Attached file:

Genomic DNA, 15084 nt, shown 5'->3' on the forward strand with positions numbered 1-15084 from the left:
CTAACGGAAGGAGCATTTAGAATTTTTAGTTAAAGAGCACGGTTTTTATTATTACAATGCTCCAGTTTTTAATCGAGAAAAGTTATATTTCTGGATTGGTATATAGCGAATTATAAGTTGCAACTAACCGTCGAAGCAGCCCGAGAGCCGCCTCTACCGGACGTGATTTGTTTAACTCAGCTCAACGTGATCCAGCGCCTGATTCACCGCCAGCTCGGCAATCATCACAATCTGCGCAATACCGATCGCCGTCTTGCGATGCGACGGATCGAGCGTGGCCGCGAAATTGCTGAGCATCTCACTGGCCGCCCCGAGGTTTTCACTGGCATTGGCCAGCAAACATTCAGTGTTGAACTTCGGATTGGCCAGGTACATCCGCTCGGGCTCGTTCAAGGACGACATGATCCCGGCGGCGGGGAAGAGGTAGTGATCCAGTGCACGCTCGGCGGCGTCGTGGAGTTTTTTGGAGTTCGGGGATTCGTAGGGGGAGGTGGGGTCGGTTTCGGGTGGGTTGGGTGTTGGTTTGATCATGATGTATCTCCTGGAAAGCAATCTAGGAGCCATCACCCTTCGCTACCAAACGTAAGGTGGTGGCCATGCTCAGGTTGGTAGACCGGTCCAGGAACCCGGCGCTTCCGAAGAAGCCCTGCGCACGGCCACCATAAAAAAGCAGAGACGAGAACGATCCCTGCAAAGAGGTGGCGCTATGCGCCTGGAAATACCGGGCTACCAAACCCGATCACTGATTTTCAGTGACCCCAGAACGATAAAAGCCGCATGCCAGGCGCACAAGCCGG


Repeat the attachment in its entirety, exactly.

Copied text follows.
Genomic DNA, 15084 nt, shown 5'->3' on the forward strand with positions numbered 1-15084 from the left:
CTAACGGAAGGAGCATTTAGAATTTTTAGTTAAAGAGCACGGTTTTTATTATTACAATGCTCCAGTTTTTAATCGAGAAAAGTTATATTTCTGGATTGGTATATAGCGAATTATAAGTTGCAACTAACCGTCGAAGCAGCCCGAGAGCCGCCTCTACCGGACGTGATTTGTTTAACTCAGCTCAACGTGATCCAGCGCCTGATTCACCGCCAGCTCGGCAATCATCACAATCTGCGCAATACCGATCGCCGTCTTGCGATGCGACGGATCGAGCGTGGCCGCGAAATTGCTGAGCATCTCACTGGCCGCCCCGAGGTTTTCACTGGCATTGGCCAGCAAACATTCAGTGTTGAACTTCGGATTGGCCAGGTACATCCGCTCGGGCTCGTTCAAGGACGACATGATCCCGGCGGCGGGGAAGAGGTAGTGATCCAGTGCACGCTCGGCGGCGTCGTGGAGTTTTTTGGAGTTCGGGGATTCGTAGGGGGAGGTGGGGTCGGTTTCGGGTGGGTTGGGTGTTGGTTTGATCATGATGTATCTCCTGGAAAGCAATCTAGGAGCCATCACCCTTCGCTACCAAACGTAAGGTGGTGGCCATGCTCAGGTTGGTAGACCGGTCCAGGAACCCGGCGCTTCCGAAGAAGCCCTGCGCACGGCCACCATAAAAAAGCAGAGACGAGAACGATCCCTGCAAAGAGGTGGCGCTATGCGCCTGGAAATACCGGGCTACCAAACCCGATCACTGATTTTCAGTGACCCCAGAACGATAAAAGCCGCATGCCAGGCGCACAAGCCGG